Early cognitive and affective experiences in elementary school affect later social competence and adaptation. Scholastic underachievement predicts a continuing cycle of problems such as school failure, poor self-esteem, attendance and disciplinary problems, school dropout, unemployment, and criminal activity (Butler, Marsh, Sheppard, & Sheppard, 1985; Cowen, Peterson, Babigian, Izzo, & Trost, 1973; Farrington, 1986; Loeber & Dishion, 1983). Initially, underachievement was attributed mainly to problems within the individual, but educators gradually began to consider how pupils' behavior was affected by the educational environment (Dowling, 1985; Rutter, Maughan, Mortimore, & Ouston, 1979). Teaching a group of children is a complex activity that involves numerous behavior management and learning management decisions. It is therefore quite understandable that the consequences of some decisions for individuals are not always recognized by teachers.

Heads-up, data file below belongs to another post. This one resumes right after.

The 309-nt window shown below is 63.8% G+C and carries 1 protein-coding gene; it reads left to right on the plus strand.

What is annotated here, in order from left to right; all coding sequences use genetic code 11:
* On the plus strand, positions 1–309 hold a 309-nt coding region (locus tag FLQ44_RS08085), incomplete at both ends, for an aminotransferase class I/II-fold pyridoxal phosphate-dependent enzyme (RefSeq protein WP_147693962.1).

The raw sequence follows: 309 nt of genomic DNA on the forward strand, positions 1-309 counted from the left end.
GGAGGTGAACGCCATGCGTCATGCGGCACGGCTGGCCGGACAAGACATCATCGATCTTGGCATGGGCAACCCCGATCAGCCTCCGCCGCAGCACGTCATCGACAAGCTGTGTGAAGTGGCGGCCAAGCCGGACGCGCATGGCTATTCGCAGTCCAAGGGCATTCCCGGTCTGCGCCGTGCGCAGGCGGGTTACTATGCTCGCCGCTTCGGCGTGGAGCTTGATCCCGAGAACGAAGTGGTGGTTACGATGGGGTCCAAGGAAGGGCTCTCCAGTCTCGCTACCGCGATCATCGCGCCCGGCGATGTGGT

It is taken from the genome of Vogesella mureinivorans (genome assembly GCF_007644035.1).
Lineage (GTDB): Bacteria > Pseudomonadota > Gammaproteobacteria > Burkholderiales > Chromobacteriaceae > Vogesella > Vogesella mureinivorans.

Research in the classroom has focused mainly on the identification of a univariate relationship between academic achievement and classroom behaviors (Feldhusen, Thurston, & Benning, 1970; Lambert, 1972; Spivack, Marcus, & Swift, 1986), peer status (Kupersmidt & Coie, 1990), and teachers' interaction styles (Brophy & Good, 1974; Cohen & Cohen, 1987). Although classroom environment is assumed to be a potent determinant of student outcome (Fraser, 1986; Keyser & Barling, 1981; Moos, 1980; Wright & Cowen, 1982), little attention has been given to the interdependence of student, behavior, and environment in the effectiveness of schools. Two important, though often neglected, ecological variables within the classroom environment are seating arrangements and the location of pupils.